by Ron Ritchie

As a Roman citizen Paul once had the opportunity to stand before the Jewish King Agrippa to defend himself against charges that had been brought against him. He said, "...having obtained help from God, I stand to this day testifying both to small and great, stating nothing but what the Prophets and Moses said was going to take place; that the Christ [Messiah] was to suffer, and that by reason of His resurrection from the dead He should be the first to proclaim [the] light [of truth] both to the Jewish people and to the Gentiles...King Agrippa, do you believe the Prophets? I know that you do." Agrippa replied, "In a short time you will persuade me to become a Christian." And Paul said, "I would to God, that whether in a short or long time, not only you, but also all who hear me this day, might become such as I am, except for these chains." (Acts 26:22-29.)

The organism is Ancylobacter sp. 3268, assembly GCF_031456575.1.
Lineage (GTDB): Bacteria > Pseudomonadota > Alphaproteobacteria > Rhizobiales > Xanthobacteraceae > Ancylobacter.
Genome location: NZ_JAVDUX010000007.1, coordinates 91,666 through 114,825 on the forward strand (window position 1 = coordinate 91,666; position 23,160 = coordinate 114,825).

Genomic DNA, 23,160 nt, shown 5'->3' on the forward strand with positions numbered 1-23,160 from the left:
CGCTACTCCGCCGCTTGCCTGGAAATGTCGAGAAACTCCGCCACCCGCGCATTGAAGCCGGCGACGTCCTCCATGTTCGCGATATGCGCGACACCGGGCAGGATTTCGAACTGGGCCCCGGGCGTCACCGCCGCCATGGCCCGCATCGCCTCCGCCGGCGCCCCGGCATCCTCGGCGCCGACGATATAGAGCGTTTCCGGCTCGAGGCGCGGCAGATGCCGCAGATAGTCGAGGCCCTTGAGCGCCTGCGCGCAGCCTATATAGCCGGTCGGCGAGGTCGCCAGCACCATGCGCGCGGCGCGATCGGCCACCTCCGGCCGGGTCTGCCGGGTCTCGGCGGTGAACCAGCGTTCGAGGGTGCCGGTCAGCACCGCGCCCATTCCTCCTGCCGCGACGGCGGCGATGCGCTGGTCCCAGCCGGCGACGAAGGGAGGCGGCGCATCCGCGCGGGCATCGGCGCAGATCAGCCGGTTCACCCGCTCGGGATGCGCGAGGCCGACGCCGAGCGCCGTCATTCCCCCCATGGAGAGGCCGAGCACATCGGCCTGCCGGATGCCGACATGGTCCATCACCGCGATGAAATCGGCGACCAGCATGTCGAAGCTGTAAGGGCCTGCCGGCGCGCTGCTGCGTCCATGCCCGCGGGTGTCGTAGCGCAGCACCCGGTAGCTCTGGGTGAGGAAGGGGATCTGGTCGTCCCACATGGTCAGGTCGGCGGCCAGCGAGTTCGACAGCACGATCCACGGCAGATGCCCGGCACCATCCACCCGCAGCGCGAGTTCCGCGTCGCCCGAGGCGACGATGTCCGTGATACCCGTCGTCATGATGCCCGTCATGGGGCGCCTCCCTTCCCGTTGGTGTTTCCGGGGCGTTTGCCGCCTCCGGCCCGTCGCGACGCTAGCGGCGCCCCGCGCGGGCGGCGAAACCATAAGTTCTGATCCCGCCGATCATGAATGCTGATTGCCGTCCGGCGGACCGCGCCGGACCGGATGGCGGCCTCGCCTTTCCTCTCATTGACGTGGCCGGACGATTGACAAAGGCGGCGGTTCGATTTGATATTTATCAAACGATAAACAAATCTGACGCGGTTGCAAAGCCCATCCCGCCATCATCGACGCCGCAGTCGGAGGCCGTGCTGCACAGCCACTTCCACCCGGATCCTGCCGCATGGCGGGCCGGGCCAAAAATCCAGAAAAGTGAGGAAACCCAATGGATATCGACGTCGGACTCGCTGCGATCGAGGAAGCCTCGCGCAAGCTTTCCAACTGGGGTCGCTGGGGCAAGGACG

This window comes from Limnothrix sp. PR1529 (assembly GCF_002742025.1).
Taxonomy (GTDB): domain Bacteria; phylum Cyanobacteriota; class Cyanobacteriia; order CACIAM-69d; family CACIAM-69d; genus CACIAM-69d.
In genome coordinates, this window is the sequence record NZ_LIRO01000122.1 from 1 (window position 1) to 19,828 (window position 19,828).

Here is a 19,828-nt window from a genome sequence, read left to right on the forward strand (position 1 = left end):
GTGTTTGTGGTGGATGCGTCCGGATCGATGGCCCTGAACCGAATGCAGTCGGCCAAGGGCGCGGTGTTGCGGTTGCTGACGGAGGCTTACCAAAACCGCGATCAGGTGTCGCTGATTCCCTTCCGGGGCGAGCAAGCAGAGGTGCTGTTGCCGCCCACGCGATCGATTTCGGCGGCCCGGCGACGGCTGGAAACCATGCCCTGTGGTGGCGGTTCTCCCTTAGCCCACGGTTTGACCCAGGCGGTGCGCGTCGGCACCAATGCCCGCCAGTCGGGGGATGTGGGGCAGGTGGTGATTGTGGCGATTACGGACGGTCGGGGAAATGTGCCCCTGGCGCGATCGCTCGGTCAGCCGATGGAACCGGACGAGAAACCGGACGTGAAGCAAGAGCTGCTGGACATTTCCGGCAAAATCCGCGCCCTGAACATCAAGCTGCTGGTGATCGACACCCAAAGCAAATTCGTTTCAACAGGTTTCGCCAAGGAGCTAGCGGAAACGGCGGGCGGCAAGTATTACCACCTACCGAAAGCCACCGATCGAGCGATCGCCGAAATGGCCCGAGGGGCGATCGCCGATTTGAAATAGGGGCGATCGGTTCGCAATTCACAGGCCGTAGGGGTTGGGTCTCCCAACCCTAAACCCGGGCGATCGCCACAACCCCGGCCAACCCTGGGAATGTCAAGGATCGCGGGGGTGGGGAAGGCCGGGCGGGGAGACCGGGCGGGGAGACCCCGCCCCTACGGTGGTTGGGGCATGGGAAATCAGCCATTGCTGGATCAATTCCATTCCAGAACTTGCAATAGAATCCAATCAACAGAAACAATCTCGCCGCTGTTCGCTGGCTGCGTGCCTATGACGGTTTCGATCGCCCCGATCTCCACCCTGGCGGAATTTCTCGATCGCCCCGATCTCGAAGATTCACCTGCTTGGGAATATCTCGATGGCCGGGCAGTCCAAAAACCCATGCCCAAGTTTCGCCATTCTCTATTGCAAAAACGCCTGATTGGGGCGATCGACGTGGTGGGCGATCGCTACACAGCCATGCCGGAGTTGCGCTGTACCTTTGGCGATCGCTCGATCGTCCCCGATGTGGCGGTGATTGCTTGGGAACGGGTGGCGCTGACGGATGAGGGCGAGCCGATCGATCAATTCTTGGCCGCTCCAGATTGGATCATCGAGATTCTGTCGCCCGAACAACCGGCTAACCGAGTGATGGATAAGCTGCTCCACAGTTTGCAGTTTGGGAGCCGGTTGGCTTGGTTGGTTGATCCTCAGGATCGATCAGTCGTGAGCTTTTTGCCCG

It was the bodily resurrection of Jesus Christ that changed the hearts and lives of the apostles including Paul, so much so that Paul was willing to speak out boldly before King Agrippa, hoping to convince him based on the writings of the prophets that the Messiah was Jesus, now resurrected and seeking to bring all men into that truth so that they could receive the joy of their salvation. But King Agrippa struggled with doubt and in time dismissed Paul and the prophets. He remained in his sin until he died, an old man of 73, in Rome in 100 AD.